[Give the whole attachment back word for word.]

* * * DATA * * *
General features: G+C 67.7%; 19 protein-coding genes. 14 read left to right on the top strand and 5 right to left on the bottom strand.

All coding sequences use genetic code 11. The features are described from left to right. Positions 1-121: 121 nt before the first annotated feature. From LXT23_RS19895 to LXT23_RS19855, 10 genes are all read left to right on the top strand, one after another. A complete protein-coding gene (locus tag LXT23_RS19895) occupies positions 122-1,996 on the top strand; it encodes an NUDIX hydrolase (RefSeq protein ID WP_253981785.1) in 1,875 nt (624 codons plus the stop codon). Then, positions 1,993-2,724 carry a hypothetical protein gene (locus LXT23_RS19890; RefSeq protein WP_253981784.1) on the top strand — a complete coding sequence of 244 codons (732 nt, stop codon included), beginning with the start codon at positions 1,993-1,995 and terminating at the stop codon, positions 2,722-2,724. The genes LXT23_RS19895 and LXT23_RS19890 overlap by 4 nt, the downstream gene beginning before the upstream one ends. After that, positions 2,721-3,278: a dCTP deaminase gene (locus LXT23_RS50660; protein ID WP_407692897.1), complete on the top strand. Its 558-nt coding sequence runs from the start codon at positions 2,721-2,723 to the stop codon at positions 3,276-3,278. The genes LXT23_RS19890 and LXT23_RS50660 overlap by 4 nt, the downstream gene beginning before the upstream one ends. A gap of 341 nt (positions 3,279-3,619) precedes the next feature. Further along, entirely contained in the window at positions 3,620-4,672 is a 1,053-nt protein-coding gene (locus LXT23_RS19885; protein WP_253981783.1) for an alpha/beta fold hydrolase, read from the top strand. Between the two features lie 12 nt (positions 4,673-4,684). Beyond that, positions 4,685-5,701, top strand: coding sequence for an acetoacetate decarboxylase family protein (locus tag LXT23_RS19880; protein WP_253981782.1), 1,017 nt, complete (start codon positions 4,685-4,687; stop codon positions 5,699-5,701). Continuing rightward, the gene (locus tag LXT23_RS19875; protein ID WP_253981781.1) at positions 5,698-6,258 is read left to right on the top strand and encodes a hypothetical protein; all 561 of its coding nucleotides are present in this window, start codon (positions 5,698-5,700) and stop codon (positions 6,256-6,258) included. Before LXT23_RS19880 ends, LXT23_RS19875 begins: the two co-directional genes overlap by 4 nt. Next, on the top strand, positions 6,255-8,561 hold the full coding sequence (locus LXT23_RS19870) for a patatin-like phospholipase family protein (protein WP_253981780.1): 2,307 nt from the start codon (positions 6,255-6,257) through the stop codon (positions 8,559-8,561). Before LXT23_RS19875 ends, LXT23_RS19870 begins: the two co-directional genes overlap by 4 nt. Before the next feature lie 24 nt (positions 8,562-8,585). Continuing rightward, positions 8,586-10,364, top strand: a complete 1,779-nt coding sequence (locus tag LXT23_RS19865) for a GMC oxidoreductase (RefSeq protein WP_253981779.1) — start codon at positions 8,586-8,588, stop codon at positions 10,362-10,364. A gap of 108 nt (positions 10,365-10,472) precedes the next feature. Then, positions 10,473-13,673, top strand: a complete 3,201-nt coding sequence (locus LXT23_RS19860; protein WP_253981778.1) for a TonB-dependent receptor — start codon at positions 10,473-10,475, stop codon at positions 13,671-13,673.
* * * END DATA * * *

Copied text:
General features: G+C 67.7%; 19 protein-coding genes. 14 read left to right on the top strand and 5 right to left on the bottom strand.

All coding sequences use genetic code 11. The features are described from left to right. Positions 1-121: 121 nt before the first annotated feature. From LXT23_RS19895 to LXT23_RS19855, 10 genes are all read left to right on the top strand, one after another. A complete protein-coding gene (locus tag LXT23_RS19895) occupies positions 122-1,996 on the top strand; it encodes an NUDIX hydrolase (RefSeq protein ID WP_253981785.1) in 1,875 nt (624 codons plus the stop codon). Then, positions 1,993-2,724 carry a hypothetical protein gene (locus LXT23_RS19890; RefSeq protein WP_253981784.1) on the top strand — a complete coding sequence of 244 codons (732 nt, stop codon included), beginning with the start codon at positions 1,993-1,995 and terminating at the stop codon, positions 2,722-2,724. The genes LXT23_RS19895 and LXT23_RS19890 overlap by 4 nt, the downstream gene beginning before the upstream one ends. After that, positions 2,721-3,278: a dCTP deaminase gene (locus LXT23_RS50660; protein ID WP_407692897.1), complete on the top strand. Its 558-nt coding sequence runs from the start codon at positions 2,721-2,723 to the stop codon at positions 3,276-3,278. The genes LXT23_RS19890 and LXT23_RS50660 overlap by 4 nt, the downstream gene beginning before the upstream one ends. A gap of 341 nt (positions 3,279-3,619) precedes the next feature. Further along, entirely contained in the window at positions 3,620-4,672 is a 1,053-nt protein-coding gene (locus LXT23_RS19885; protein WP_253981783.1) for an alpha/beta fold hydrolase, read from the top strand. Between the two features lie 12 nt (positions 4,673-4,684). Beyond that, positions 4,685-5,701, top strand: coding sequence for an acetoacetate decarboxylase family protein (locus tag LXT23_RS19880; protein WP_253981782.1), 1,017 nt, complete (start codon positions 4,685-4,687; stop codon positions 5,699-5,701). Continuing rightward, the gene (locus tag LXT23_RS19875; protein ID WP_253981781.1) at positions 5,698-6,258 is read left to right on the top strand and encodes a hypothetical protein; all 561 of its coding nucleotides are present in this window, start codon (positions 5,698-5,700) and stop codon (positions 6,256-6,258) included. Before LXT23_RS19880 ends, LXT23_RS19875 begins: the two co-directional genes overlap by 4 nt. Next, on the top strand, positions 6,255-8,561 hold the full coding sequence (locus LXT23_RS19870) for a patatin-like phospholipase family protein (protein WP_253981780.1): 2,307 nt from the start codon (positions 6,255-6,257) through the stop codon (positions 8,559-8,561). Before LXT23_RS19875 ends, LXT23_RS19870 begins: the two co-directional genes overlap by 4 nt. Before the next feature lie 24 nt (positions 8,562-8,585). Continuing rightward, positions 8,586-10,364, top strand: a complete 1,779-nt coding sequence (locus tag LXT23_RS19865) for a GMC oxidoreductase (RefSeq protein WP_253981779.1) — start codon at positions 8,586-8,588, stop codon at positions 10,362-10,364. A gap of 108 nt (positions 10,365-10,472) precedes the next feature. Then, positions 10,473-13,673, top strand: a complete 3,201-nt coding sequence (locus LXT23_RS19860; protein WP_253981778.1) for a TonB-dependent receptor — start codon at positions 10,473-10,475, stop codon at positions 13,671-13,673.